7. The 2000 Regulations implement a number of EU instruments relating to the freedom of movement of workers and related categories. At paragraph 3(1)(a) they state that ‘In these Regulations – (a) ‘worker’ means a worker within the meaning of Art 39 of the EC Treaty’.
8. We should perhaps mention that as from 30 April 2006 almost all of these provisions are to be repealed and replaced by Directive 2004/38/EC on the right of citizens of the Union and their families to move and reside freely within the territory of the Member States amending Regulation (EEC) No. 1612/68 and repealing Directives 64/221/EEC, 72/194/EEC, 73/148/EEC, 75/34/EEC, 90/364/EEC, 90/365/EEC, 93/96/EEC: for text see Phelan pp. 1034-1059.
9. We do not consider that the Immigration Judge erred in law in his analysis of the appellant's working history. He can be criticised for failing to spell out in what way the ECJ case law on work which was ‘marginal and ancillary’ applied to the facts of this case. But in our view he was right to treat such case law as relevant. The assertion that such case law is exclusively confined to part-time work is untenable. The ECJ formulation of the ‘marginal and ancillary’ test treats it as a test to be made of work of all kinds. Thus, for example, in Case 197/86 Brown v Secretary of State for Scotland  ECR 3205 (para 21) it is stated:
‘The concept of a worker within the meaning of Article 8 of the Treaty and of Regulation No. 1612/68 has a Community meaning. Any person who pursues an activity which is effective and genuine, to the exclusion of activities on such a small scale as to be regarded as purely marginal and ancillary, is to be treated as a worker’.
10. Certainly the ‘marginal and ancillary’ test has obvious and particular application to part-time work, but the way in which the ECJ has formulated the ‘genuine and effective’ test plainly does not confine it to that.
11. However, we consider that the Immigration Judge did err in law in his approach to the appellant's position in relation to Article 5 of the 2000 Regulations. He purported to dismiss the appeal under 5(2) because he considered the appellant could not bring himself within the definition of a ‘qualified person’ in respect of whether he was temporarily incapable of work or involuntarily unemployed. But Regulation 5(2) is concerned only with identifying two specific circumstances in which a person does not cease to be a qualified person; and, in relation to those circumstances, the subparagraph is limited to identifying that they cannot on their own constitute reasons for deciding that a person has ceased to be a worker. Regulation 5(2) is not intended to define exhaustively the circumstances which can mean that a person has ceased to be a worker. Furthermore, before addressing Reg 5(2), the Immigration Judge should have made clear findings on the logically prior question of whether the appellant had ceased to be a worker for generic reasons.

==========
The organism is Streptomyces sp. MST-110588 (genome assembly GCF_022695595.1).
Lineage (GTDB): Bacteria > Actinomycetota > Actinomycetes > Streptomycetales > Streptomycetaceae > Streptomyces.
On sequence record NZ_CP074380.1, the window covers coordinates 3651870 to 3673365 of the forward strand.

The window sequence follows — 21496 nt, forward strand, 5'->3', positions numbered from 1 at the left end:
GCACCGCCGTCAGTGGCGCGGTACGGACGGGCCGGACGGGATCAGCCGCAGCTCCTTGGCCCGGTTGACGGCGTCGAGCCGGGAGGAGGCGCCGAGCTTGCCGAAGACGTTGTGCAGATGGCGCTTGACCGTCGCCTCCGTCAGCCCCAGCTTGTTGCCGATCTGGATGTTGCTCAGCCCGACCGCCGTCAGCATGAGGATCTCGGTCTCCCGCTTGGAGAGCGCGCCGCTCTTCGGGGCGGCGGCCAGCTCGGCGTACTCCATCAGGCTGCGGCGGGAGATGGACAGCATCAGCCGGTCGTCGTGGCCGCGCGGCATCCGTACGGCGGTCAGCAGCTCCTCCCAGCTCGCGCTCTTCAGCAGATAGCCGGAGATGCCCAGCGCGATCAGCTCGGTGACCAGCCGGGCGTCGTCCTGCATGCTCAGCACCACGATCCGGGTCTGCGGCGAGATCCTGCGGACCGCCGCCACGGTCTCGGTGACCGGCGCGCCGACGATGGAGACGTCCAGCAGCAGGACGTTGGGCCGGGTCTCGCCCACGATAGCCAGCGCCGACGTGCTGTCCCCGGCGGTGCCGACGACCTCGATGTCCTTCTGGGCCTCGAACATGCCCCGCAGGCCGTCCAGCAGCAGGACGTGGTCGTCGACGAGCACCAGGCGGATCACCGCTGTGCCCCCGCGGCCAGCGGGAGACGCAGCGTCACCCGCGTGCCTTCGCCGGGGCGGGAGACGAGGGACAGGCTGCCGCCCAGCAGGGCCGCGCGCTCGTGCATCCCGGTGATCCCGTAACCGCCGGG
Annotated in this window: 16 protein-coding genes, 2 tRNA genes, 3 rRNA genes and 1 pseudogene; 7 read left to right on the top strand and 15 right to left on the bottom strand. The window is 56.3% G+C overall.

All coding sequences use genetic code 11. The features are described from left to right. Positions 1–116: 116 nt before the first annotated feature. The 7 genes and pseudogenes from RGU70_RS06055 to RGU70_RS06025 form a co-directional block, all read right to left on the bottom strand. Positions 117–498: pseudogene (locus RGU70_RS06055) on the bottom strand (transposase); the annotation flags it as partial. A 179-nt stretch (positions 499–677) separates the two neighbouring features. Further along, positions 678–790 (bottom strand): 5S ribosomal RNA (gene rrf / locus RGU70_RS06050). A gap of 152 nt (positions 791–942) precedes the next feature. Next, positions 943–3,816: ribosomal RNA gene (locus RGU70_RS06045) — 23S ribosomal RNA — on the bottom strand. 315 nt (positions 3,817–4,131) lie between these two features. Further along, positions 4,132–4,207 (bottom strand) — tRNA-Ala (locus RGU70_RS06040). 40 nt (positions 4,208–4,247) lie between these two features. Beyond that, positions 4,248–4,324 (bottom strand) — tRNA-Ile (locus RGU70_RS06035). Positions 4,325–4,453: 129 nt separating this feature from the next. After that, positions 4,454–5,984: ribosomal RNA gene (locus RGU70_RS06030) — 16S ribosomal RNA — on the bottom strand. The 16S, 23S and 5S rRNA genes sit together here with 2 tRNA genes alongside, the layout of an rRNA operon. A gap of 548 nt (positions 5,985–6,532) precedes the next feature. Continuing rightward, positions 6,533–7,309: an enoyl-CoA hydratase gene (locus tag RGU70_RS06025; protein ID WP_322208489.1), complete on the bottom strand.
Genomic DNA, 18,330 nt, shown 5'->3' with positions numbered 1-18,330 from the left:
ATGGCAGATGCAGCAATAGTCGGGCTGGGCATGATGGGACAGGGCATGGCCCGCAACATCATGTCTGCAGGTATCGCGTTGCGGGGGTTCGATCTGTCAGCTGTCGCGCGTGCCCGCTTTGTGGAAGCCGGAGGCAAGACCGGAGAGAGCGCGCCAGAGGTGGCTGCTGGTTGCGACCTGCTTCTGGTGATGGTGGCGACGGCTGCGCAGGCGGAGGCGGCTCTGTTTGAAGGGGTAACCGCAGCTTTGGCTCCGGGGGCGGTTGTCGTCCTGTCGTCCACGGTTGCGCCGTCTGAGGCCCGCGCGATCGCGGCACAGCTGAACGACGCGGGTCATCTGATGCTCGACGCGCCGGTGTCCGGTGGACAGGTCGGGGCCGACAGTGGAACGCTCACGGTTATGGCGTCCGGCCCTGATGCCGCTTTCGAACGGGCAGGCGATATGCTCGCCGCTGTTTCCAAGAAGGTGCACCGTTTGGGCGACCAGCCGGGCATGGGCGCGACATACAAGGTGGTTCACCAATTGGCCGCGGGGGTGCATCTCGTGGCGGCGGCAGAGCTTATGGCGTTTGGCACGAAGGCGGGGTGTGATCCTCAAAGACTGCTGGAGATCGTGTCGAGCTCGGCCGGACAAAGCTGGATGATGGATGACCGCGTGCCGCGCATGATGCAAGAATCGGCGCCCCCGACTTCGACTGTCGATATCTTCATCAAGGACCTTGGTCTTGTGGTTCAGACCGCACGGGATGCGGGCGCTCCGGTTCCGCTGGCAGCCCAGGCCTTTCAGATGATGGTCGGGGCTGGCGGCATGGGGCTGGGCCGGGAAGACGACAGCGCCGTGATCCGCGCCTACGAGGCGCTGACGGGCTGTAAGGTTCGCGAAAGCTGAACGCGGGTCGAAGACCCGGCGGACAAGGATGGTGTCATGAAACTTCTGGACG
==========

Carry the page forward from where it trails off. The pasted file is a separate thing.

12. Thus we consider that this was a material error of law on the part of the Immigration Judge since the basis on which he dismissed the appeal, namely Regulation 5(2) of the 2000 Regulations, was not one he could logically proceed under without first deciding whether the appellant had ceased to be a worker at the relevant time for generic reasons.
13. Having decided there was a material error of law, we turned to consider what decision we should substitute for that of the Immigration Judge. We saw no reason to adjourn, as the appellant's representatives had had ample opportunity to furnish further evidence and had done so. We also had the benefit of full submissions from both parties.
Appellant’s employment and claiming history
14. There is some doubt as to the precise details of the appellant's employment and claiming history. From his witness statement of 15 September 2005 and accompanying documents, we derive the following main points: